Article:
Economists generally agree on very few things, but the economic argument against price setting is one of them. The first consequence of controls is shortages, especially if controls are maintained for too long causing widespread economic damage. There is a reason why Nobel Prize-winning economist FA Hayek describes the free price system as a miracle because it acts as a signal, providing information to both buyers and sellers about the scarcity of products in the market, when prices are manipulated, these signals are too. Firms have no incentive to increase supply because profits fall as others go out of production paving the way for the creation of black markets. Prices tell everyone what the consumer needs, and how much they are willing to pay for it, while in times of high uncertainty discourage hoarding. The mere existence of profits tends in the long run to lower prices because they give incentives to entrepreneurs to produce more of them which will increase supply and may reduce costs due to economies of scale. On the other hand, price controls or anti-manipulation laws discourage innovation and can sometimes lead to directing the supply of goods and services to foreign markets where these controls do not apply, the basic economic law of supply and demand makes it clear that if you are artificially suppressing price increases You will get a lower offer. Defects in the price system do not justify the need to control it by central planners.
Controls divert attention away from the real causes of inflation and give short-term excuses for avoiding structural reforms in the economy. Fighting inflation is not an easy task, tight monetary policy will lead to unemployment in the short term, cuts in government spending are needed, and companies that have given big wage increases due to inflation expectations will be in a bad position. However, like most of our problems, inflation is happening in the capital and in Brussels, the Fed and the European Central Bank are responsible for creating excessive monetary growth and there is no way to solve this problem unless that growth matches the output of the economy.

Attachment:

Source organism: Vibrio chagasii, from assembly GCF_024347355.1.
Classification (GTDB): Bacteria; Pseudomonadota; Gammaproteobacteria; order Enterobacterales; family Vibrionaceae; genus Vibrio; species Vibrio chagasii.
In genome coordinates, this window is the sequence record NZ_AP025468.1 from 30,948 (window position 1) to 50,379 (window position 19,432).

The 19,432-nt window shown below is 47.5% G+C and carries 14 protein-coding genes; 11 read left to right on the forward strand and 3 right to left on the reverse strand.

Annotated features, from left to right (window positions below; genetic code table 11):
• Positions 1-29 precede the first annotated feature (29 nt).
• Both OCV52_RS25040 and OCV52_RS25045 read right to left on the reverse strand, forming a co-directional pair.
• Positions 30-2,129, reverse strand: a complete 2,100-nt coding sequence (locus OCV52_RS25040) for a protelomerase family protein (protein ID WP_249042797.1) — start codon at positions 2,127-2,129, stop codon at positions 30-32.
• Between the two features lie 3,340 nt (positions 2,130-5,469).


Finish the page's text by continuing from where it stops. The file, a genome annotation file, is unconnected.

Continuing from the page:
Economists agree that controls produce uncertainty, they prevent firms from expanding operations and production. While they (the controls) are able to freeze prices for a short period, inflation explodes after their end which leads to higher prices in the long run. As Eamonn Butler and Robert Schuttinger wrote in their book, Forty centuries of wage and price control: “If the historian wants to summarize what we have learned from the long history of wage and price control, he will have to conclude that the only thing we learn from history is that we do not learn from history.”
This article was originally published by Brussels Report.